Ideally, the prosecutor and defense attorney would put forth efforts to help make sure the defendant does not face the added penalty of deportation. Unfortunately, this isn't always the case. Prosecutors are sometimes ruthless. A noncitizen who faces the added penalty of deportation upon a conviction must always seek a criminal defense attorney who understands Padilla v. Kentucky and who can use that case as a tool – one of many – to help his clients protect their immigration status and fight criminal charges.
What Crimes Are More Likely to Get a Noncitizen Deported?
According to the federal Immigration and Nationality Act, convictions of certain crimes can get a person removed or deported. These crimes are categorized as:
- Crimes of moral turpitude;
- Aggravated felonies;
- Controlled substances offenses;
- firearms offenses;
- Domestic violence crimes; and
- Crimes against the United States or U.S. citizens.
Crimes of Moral Turpitude
Crimes of moral turpitude (CIMT) include offenses like:
- Attempted lewd acts on a minor
- Child abuse
- Criminal threats
- Domestic violence against a spouse
- Failure to register as a sex offender
- Grand theft auto
- Malicious destruction of property
- Voluntary manslaughter.
If you were admitted to the U.S. within that last five years or ten years if you have a U.S. green card, committed one of these crimes, and was sentenced to one or more years in prison, then you can be deported.
Aggravated felonies include crimes like:
- illegal drug or firearms trafficking
- prostitution and related offenses
- sexual abuse of a minor
- theft crimes for sentences of more than one year.
It doesn't matter how long you have been in the United States when if you have committed and been convicted of one of these crimes – including overlapping CIMT crimes of rape and murder – you will likely face deportation. Further, unlike other deportable offenses, you are permanently barred from returning to the United States if convicted of an aggravated felony and deported because of it.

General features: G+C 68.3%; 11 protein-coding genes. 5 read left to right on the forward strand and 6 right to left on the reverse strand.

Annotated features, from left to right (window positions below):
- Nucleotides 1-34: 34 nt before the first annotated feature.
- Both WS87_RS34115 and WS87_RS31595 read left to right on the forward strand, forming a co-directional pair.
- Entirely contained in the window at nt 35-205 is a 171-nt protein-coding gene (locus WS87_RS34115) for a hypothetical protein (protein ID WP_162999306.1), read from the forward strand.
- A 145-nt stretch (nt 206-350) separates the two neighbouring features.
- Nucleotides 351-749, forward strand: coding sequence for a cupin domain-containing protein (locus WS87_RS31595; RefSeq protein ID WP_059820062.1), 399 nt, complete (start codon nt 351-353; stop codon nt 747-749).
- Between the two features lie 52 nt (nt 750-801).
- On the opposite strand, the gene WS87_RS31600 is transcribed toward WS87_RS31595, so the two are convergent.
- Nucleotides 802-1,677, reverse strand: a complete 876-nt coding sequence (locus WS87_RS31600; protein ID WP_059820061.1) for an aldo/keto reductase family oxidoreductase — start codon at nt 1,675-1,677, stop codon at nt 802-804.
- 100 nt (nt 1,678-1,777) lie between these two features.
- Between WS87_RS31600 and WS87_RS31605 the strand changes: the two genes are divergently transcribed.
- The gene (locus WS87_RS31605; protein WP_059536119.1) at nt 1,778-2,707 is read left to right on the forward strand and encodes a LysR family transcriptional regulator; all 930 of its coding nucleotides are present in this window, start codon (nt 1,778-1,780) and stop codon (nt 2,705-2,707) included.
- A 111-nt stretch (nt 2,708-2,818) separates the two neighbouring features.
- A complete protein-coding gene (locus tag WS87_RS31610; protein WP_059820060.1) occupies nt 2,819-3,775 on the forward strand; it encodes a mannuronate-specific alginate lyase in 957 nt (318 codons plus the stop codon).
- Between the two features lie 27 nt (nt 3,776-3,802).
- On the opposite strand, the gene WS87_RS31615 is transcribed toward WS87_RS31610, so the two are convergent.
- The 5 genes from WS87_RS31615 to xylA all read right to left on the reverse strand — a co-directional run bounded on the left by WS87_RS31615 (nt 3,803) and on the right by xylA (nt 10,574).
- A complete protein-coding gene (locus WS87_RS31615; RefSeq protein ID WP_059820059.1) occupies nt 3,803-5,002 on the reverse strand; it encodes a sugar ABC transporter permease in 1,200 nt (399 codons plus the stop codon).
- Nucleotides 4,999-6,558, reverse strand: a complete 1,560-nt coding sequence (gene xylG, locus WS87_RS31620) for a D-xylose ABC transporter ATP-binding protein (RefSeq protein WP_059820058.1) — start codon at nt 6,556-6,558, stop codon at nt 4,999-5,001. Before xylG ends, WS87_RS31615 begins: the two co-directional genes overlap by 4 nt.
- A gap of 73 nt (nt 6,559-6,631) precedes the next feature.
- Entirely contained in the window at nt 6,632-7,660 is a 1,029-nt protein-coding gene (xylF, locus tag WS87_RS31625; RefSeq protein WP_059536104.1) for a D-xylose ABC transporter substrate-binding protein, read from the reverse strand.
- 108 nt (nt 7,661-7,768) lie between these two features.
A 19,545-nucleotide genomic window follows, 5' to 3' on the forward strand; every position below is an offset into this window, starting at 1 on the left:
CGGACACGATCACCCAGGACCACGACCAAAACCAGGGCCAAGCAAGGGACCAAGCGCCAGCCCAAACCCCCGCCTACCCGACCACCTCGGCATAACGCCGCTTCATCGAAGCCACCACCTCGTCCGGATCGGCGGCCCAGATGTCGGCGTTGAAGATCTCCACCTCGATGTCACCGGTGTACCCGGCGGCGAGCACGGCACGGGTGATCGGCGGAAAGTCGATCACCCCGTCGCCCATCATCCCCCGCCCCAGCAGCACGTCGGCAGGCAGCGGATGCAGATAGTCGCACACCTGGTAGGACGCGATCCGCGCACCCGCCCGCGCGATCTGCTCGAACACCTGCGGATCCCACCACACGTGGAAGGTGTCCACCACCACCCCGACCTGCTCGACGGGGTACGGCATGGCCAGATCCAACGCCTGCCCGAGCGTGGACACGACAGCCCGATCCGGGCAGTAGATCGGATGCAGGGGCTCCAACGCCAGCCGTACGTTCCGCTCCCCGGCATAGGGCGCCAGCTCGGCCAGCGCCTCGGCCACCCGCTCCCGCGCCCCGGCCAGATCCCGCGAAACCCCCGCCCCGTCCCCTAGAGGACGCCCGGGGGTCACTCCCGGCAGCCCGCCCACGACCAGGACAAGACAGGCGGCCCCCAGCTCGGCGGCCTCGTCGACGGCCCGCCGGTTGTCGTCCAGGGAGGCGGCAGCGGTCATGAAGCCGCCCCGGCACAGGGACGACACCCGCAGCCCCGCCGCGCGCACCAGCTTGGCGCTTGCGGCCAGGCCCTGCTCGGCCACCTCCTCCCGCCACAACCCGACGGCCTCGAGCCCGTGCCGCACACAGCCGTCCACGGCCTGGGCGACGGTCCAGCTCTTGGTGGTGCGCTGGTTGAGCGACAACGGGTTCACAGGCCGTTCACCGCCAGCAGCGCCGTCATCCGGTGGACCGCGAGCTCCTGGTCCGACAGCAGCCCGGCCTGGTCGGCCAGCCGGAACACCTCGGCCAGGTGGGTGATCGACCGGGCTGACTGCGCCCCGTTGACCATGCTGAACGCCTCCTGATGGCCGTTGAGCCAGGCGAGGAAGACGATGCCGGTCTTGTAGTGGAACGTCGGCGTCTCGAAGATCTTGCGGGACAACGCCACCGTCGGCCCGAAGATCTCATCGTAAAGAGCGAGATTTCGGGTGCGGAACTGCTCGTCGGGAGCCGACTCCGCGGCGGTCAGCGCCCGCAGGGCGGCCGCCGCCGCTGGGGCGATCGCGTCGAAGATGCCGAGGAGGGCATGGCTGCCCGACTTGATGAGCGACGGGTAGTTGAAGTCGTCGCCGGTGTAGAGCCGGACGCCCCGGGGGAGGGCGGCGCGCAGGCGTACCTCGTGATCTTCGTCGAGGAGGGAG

Controlled Substances Offenses
Illegally selling, possessing, manufacturing, or any other activity involving controlled substances can mean deportation in California if convicted. The only exception is some marijuana cases – depending on the amount of marijuana unlawfully in your possession.
You can be deported if you are convicted of selling, purchasing, owning, exchanging, purchasing, carrying, using a firearm unlawfully in California. In most cases, you will only face deportation in California if the firearms offense is a federal one.
Crimes Against the United States or U.S. Citizens
Crimes against the United States or U.S. citizens that can get you deported include:
- acts of terrorism.
Contact a Smart, Aggressive Criminal Defense Attorney in Los Angeles Today
If you are a noncitizen and have been charged with a criminal offense in Los Angeles, you need an advocate who will aggressively defend against the charges and who understands the true nature of what's at stake and will protect your rights as an immigrant. Contact Sigal Law Group today to schedule a consultation.